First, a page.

Bifferwine, Jun 13, 2012
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  8. Brian041

    Brian041 Diary of a Salty Madman

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    Right, I've heard all of this and seen expert fish keepers do these. So, what do these guys do that sets them apart from beginners like me? Better equipment? daily monitoring of water parameters?
     
    Brian041, Jun 13, 2012
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  9. Brian041

    Bifferwine I am a girl

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    Bifferwine, Jun 13, 2012
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  10. Brian041

    Brian041 Diary of a Salty Madman

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    Brian041, Jun 13, 2012
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  11. Brian041

    Bifferwine I am a girl

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    I don't think it's either of those. In fact, the more "expert" you get, the less monitoring of water parameters you seem to do. More of just knowledge and intuition of what is right and what is wrong? Most of us that have been in the hobby for a long time can just look at our tanks and tell you if something is out of whack -- and what that is. We know if something goes wrong, when to panic and when to take it easy. A familiarity with livestock is a must, and that's something that you only acquire over time -- what are good fish and bad fish to keep, what gets along with each other, what corals are easy or hard, how to care for and feed each individual (because sometimes each coral or fish has different needs), the placement of the corals -- where they need to go in your tank in relation to your lighting and flow, etc.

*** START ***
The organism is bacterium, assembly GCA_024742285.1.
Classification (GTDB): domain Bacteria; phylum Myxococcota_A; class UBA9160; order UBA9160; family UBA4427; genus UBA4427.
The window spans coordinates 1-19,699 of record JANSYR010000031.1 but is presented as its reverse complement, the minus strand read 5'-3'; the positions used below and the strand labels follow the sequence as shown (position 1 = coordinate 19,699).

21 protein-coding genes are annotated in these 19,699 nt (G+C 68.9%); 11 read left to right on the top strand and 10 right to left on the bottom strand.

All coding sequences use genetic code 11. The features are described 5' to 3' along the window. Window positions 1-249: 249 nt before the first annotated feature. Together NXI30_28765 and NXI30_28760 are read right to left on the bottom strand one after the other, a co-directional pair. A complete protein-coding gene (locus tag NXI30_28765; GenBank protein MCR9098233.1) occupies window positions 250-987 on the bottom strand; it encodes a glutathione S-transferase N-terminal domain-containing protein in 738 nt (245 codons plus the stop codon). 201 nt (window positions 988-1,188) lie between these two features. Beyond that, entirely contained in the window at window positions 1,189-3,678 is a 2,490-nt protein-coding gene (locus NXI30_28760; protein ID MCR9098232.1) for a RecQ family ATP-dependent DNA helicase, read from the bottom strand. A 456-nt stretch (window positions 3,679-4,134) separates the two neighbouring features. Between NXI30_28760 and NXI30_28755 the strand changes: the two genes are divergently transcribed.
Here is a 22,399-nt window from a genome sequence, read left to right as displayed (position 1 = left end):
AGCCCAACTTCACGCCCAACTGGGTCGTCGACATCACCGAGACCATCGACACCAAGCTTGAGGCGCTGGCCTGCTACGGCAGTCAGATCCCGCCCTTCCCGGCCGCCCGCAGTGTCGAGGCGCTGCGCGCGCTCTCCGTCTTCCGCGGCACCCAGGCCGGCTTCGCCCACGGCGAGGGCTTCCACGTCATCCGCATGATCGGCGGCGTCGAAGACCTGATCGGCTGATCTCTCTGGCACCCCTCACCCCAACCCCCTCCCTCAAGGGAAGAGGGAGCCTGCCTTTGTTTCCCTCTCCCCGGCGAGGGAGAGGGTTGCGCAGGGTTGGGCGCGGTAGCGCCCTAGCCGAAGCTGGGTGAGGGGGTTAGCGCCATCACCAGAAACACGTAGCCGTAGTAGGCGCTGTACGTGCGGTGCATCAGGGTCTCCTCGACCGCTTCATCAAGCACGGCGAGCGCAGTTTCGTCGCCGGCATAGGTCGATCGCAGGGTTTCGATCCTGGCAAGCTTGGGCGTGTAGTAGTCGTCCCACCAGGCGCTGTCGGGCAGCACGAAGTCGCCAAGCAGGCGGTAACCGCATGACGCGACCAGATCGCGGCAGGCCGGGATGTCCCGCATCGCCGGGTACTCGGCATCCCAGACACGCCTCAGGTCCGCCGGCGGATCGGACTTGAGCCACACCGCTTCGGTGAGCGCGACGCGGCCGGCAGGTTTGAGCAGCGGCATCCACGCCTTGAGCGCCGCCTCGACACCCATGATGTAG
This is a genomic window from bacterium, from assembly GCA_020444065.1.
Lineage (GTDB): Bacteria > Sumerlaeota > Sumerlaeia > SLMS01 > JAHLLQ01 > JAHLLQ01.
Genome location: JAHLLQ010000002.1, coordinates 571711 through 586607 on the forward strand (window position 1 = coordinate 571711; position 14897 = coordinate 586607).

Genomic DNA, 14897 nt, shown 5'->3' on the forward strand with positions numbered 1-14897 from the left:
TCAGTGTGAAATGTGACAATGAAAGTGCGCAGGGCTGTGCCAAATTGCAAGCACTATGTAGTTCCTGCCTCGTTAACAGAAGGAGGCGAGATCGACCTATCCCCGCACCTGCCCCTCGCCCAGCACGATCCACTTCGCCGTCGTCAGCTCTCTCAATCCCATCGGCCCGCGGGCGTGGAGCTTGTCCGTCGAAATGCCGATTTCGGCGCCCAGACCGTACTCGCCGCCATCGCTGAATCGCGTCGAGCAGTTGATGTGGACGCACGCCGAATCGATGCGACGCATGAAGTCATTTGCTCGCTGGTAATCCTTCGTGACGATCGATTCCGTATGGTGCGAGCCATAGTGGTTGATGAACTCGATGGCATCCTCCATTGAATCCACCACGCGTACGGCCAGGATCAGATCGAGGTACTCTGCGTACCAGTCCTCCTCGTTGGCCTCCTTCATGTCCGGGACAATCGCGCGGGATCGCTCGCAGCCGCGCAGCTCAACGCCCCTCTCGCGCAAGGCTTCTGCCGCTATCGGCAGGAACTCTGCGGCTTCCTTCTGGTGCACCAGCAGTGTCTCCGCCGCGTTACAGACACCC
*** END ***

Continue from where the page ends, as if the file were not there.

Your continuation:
If you want to start small like a pico tank, by all means go for it -- but just know that they are more challenging than larger tanks and beginners can easily get overwhelmed and frustrated with "newbie" problems like algae and want to give up.
     
    Bifferwine, Jun 13, 2012
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  12. Brian041

    Brian041 Diary of a Salty Madman

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    Makes sense. I know when my first betta I had when I was little died, I was pretty bummed, but I do a bit better now and know a lot more than I used to. So any tips for a newbie like me to keep a reef tank? check water parameters every day?
     
    Brian041, Jun 13, 2012
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  13. Brian041

    little_fish Moderator

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    Research, research, research!

    Which you are already doing so you are on the right track :)

    The other best tip i can give is: nothing good happens fast or cheaply in this hobby.